Many hundreds of thousands of Russians have fled their ever-more authoritarian country since the start of Vladimir Putin’s full-scale invasion of Ukraine, joining a global exile community that had already been growing for years. They include leaders of the political opposition, civil society and media who have long opposed the Kremlin, are natural allies against Russia’s war in Ukraine, and a key hope for reestablishing any future free and open Russian society.
Please join the Institute of Current World Affairs, American Purpose and US Institute of Peace for the third in a series of hybrid panel discussions. Angela Stent will moderate a conversation with Alexander Abashkin, Dmitry Dubrovsky and Maria Yudkevich about Russian scholars in exile. How are they trying to keep teaching, researching and preserving Russia’s intellectual capital for future generations?
Russian scholars in exile
Thursday, Nov. 16, 10 a.m. ET
Angela Stent is Director Emerita of the Center for Eurasian, Russian and East European Studies and Professor Emerita of Government and Foreign Service at Georgetown University. She is also a non-resident Senior Fellow at the Brookings Institution and senior adviser at the US Institute of Peace. She has served as National Intelligence Officer for Russia and Eurasia at the National Intelligence Council, and in the Office of Policy Planning at the US State Department. Her latest book is Putin’s World: Russia Against the West and with the Rest.
Alexander Abashkin is a Russian higher education professional who has been involved in developing Russian-American academic ties for the past 30 years. He is currently based in Tbilisi, where he is a coordinator of the Scholars Without Borders project run by the Harvard Davis Center for Russian and Eurasian Studies. Previously, he was vice rector of the Moscow School of Social and Economic Sciences, where he oversaw international projects, and head of the Center for International Projects at the Russian Academy of National Economy.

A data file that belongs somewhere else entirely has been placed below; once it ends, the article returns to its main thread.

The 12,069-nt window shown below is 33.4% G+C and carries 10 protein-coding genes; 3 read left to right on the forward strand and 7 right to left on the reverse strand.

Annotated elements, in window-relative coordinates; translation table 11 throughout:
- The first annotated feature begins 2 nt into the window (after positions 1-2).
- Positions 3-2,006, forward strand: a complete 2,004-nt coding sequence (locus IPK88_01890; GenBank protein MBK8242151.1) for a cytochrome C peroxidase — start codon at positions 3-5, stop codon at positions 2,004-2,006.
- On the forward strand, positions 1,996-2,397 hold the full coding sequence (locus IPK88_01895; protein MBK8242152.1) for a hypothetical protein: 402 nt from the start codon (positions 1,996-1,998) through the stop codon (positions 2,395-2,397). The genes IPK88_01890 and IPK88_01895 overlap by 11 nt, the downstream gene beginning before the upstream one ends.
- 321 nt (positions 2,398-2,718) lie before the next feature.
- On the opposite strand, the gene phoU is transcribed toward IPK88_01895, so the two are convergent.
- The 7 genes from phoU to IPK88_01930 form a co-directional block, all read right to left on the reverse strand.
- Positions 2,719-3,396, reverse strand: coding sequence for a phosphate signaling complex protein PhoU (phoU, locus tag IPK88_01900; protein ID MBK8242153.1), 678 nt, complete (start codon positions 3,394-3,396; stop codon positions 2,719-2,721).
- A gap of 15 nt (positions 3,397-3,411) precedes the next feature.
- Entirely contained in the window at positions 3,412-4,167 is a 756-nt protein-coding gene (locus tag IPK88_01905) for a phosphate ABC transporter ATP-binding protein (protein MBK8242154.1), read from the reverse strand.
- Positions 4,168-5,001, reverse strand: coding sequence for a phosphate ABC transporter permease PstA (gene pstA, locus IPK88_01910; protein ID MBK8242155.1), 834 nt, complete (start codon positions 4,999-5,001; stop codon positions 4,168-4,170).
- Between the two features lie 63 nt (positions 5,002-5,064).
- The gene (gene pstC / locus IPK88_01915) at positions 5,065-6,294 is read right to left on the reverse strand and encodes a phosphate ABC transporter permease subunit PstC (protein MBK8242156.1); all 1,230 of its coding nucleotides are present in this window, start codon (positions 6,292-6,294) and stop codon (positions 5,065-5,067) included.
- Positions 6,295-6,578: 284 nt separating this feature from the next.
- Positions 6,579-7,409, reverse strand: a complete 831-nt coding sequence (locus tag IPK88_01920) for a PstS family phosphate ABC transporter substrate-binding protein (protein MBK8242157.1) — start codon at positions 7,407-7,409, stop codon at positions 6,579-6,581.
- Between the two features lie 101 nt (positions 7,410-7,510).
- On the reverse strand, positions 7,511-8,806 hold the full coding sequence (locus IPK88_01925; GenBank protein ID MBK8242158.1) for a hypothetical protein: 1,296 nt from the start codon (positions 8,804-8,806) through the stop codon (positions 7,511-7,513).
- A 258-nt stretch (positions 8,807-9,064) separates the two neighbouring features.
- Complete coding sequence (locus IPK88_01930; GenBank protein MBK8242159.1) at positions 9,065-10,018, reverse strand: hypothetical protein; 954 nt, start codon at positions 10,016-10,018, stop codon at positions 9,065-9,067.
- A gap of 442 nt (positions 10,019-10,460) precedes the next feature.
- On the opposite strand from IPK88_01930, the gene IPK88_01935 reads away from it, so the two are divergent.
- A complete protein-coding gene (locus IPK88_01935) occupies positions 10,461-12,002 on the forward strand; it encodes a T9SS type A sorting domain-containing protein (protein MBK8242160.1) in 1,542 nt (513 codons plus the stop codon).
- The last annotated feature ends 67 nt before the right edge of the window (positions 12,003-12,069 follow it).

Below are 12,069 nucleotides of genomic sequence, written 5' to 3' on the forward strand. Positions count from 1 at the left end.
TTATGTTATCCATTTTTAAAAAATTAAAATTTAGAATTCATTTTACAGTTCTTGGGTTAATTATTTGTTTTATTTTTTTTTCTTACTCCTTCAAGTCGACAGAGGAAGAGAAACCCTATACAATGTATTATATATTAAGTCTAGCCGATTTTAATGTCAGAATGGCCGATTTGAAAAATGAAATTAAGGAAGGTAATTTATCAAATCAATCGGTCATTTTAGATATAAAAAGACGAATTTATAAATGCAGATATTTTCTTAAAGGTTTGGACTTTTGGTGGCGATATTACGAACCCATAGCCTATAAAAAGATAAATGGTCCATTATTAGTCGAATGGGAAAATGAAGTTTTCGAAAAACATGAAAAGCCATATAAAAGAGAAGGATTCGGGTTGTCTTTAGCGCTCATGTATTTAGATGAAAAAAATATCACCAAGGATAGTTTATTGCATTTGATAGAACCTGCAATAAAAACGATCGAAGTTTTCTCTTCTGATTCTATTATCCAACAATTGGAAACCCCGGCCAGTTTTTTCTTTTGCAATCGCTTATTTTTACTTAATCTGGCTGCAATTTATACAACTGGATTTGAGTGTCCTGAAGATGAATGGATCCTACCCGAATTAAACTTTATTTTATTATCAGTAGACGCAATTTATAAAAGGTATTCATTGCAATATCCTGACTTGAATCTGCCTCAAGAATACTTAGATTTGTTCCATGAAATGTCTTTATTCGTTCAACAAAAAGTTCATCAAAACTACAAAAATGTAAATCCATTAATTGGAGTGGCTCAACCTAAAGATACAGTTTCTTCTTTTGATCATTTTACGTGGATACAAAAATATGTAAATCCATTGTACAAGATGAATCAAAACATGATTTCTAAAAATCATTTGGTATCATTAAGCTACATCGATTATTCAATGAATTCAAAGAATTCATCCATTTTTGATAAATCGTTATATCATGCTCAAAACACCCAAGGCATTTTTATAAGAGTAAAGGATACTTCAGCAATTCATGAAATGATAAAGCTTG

Dmitry Dubrovsky is a researcher in the Department of Social Sciences at Charles University in Prague. An expert on human rights in Russia, he was previously associate professor of international relations, political science, and human rights at St. Petersburg State University. He was also associate professor at the Higher School of Economics in Moscow, and has taught at Columbia University, Bard College and the University of Witwatersrand in Johannesburg.
Maria Yudkevich is an expert in comparative higher education based in Tel Aviv. Until this year, she was a distinguished professor and head of the Center for Institutional Studies at the Higher School of Economics in Moscow, where she was also a vice-rector for research. She is co-editor of the book Academic Star Wars: Excellence Initiatives in Global Perspectives.
What are the plausible scenarios for a post-authoritarian Russia? What are the main challenges facing institutional and social reform, including decolonialization, the understanding of history and Russian identity, interests of minority regions? What roles should the US and other Western countries be playing, what lessons learned from the post-Soviet 1990s?
How do they deal with the assigning of collective guilt? How can Western countries tap their human capital in the battle for liberal democracy?
Who are they, what are they doing, planning, main challenges? Political activity inside vs. outside Russia, constituencies inside Russia.
Top photo: Moscow State University (Vyacheslav Argenberg, Wikimedia Commons)